One Week to Go: A Daily Chronicle
I begin this diary one week out from the 2020 presidential election. It will be a stressful week. Accordingly, I intend to write a brief essay each day that chronicles how I got through that day. The essays will be tightly focused on a single moment or emotion because, for many of us, survival under the Trump administration requires so many micro-adjustments on an hourly basis that providing an accurate record of them would be impossible. So, selection and censorship turn out to be virtues for this little exercise. My primary audience for this project is my ten-year-old daughter who asked me the other day, as she walked through the room where I was watching a clip from one of Trump’s more unhinged speeches, “What is he raging about today?” Raging, indeed. There’s a lot of it going around now, and I’d like to leave her a note or two about how I survived it.
Day 1, Tuesday 27 October 2020 — I watched Fingers at the Window (1942), a second-rate, film-noirish kind of thing that starred Lew Ayres, Laraine Day, and Basil Rathbone. There’s an axe-murderer on the loose, and Chicagoans are concerned. They rarely venture out at night, the stark streets are empty, the shadows are finely cut, and the anxiety level, as it should be, is high.
I found myself obsessing over the coolness with which the film handled an axe murderer. I knew, of course, that film noir demanded that I accept human tragedy with style, with a certain distance that is stark, attractive, and unreal. I felt comfortable cultivating this distance, I discovered, because Trump’s administration had unfolded before my eyes with a similar starkness, violence, and unreality, and I had gradually distanced myself from his macabre theater by watching him as I might watch a bad murder mystery on late-night television. I had put distance between him and me until, finally, I watched the President of the United States as I watched a second-rate murder mystery.
I had, over the course of four years, transformed Trump into a lousy, film noir murder mystery. That was a big mistake.
Day 2, Wednesday 28 October 2020 — Last year marked the sixtieth anniversary of the appearance of Kind of Blue, Miles Davis’s landmark record that has collected every superlative that music folks can give it. Robert Palmer summed it up for me when he said, “it has no detractors.” I came to it late, in graduate school, but I was introduced to it by a real jazz guy who one night, over as many beers as we could drink in an evening, took me through all five cuts on the record.
I remember every detail of that evening. We started late, and I played the album on what was left of my college stereo system: a pair of KLH bookshelf speakers, Pioneer amp, a Technics turntable. My friend and I were hunched over that record in the exact acoustic center of the speakers — a bowed and devotional posture — and every time my friend wanted to make a point about what was happening in the music, I dutifully raised the arm of the turntable, took the mental note, and resumed the session. The best moments were when I stopped the music so that he could tell me what was coming — I still remember the sweet taste of foreknowledge, as if I were being initiated into a secret society. At the time, my first wife and I had rented a small house on a 500-acre farm south of the University of Virginia where I was studying Latin, Greek, Sanskrit, and English literature, and I remember the sense of engagement that arose from that listening session: I brought Blake, Horace, Sappho, and an Indian sage or two to this party, and it gave me a new sensibility. Which is to say it gave me a new way of looking at the world which is what new sensibilities, if we’re strong enough to recognize them and then invite them in to shape us, are supposed to do. I was reshaped that evening.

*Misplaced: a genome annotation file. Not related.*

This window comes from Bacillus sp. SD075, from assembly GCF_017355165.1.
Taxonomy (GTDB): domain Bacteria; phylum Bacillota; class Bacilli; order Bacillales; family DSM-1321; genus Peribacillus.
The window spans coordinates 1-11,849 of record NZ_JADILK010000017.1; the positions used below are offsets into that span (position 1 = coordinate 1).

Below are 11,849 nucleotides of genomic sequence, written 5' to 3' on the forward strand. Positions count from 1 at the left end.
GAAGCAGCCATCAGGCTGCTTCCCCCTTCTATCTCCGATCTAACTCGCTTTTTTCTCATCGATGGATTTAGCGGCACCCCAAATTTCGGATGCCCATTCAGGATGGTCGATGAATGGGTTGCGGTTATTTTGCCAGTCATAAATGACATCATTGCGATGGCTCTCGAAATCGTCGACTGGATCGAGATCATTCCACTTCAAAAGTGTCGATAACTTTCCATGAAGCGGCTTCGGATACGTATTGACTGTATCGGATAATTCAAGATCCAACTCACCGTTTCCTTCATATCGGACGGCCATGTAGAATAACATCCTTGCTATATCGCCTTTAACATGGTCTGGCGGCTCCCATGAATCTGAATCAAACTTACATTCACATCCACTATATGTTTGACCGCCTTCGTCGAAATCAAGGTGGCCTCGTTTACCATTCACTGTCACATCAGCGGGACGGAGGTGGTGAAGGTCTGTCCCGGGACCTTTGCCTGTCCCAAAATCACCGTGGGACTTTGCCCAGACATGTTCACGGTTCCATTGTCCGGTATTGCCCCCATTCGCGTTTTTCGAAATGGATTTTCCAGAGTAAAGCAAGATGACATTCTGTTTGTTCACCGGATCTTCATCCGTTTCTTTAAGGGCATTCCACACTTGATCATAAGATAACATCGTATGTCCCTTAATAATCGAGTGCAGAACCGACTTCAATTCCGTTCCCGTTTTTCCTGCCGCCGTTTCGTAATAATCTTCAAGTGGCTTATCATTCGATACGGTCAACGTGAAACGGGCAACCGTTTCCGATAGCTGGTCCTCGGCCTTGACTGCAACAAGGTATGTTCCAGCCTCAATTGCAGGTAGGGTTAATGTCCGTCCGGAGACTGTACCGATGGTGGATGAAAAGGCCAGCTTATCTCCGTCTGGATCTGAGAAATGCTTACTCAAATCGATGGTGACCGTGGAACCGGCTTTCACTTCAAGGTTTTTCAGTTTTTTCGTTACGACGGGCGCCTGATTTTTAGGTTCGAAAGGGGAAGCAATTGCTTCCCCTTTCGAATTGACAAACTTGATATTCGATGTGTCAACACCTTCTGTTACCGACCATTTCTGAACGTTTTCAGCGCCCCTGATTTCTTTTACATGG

Now, six days out from Election Day, I’m playing Kind of Blue all day, and I’m remembering that way of looking at the world: rigorous, ordered, sharply intelligent, but expansive, with room to move, a place for the most eccentric aspects of our personality, the ones we were born with, and are now and again ashamed of, but depend upon each day for our own individuality — that’s what I’m reassembling for the stretch run to Election Day because in Blue’s world, everyone is welcome, and the huge space of it makes rage in any form unsustainable.